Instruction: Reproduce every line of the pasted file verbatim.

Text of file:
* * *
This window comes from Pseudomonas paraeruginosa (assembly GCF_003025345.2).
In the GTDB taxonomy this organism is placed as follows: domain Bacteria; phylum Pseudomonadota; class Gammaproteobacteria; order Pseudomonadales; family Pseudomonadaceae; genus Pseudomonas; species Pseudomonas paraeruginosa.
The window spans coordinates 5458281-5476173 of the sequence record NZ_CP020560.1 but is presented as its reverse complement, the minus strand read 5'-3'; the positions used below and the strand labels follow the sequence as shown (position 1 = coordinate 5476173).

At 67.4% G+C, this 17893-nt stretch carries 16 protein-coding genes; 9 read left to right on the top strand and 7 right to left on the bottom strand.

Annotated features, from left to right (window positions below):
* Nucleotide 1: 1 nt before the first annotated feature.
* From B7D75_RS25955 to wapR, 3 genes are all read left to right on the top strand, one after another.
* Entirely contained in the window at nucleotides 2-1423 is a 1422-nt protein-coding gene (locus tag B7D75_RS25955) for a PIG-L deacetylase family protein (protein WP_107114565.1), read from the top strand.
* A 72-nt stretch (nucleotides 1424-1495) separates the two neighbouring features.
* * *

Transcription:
This window comes from Pseudomonas paraeruginosa (assembly GCF_003025345.2).
In the GTDB taxonomy this organism is placed as follows: domain Bacteria; phylum Pseudomonadota; class Gammaproteobacteria; order Pseudomonadales; family Pseudomonadaceae; genus Pseudomonas; species Pseudomonas paraeruginosa.
The window spans coordinates 5458281-5476173 of the sequence record NZ_CP020560.1 but is presented as its reverse complement, the minus strand read 5'-3'; the positions used below and the strand labels follow the sequence as shown (position 1 = coordinate 5476173).

At 67.4% G+C, this 17893-nt stretch carries 16 protein-coding genes; 9 read left to right on the top strand and 7 right to left on the bottom strand.

Annotated features, from left to right (window positions below):
* Nucleotide 1: 1 nt before the first annotated feature.
* From B7D75_RS25955 to wapR, 3 genes are all read left to right on the top strand, one after another.
* Entirely contained in the window at nucleotides 2-1423 is a 1422-nt protein-coding gene (locus tag B7D75_RS25955) for a PIG-L deacetylase family protein (protein WP_107114565.1), read from the top strand.
* A 72-nt stretch (nucleotides 1424-1495) separates the two neighbouring features.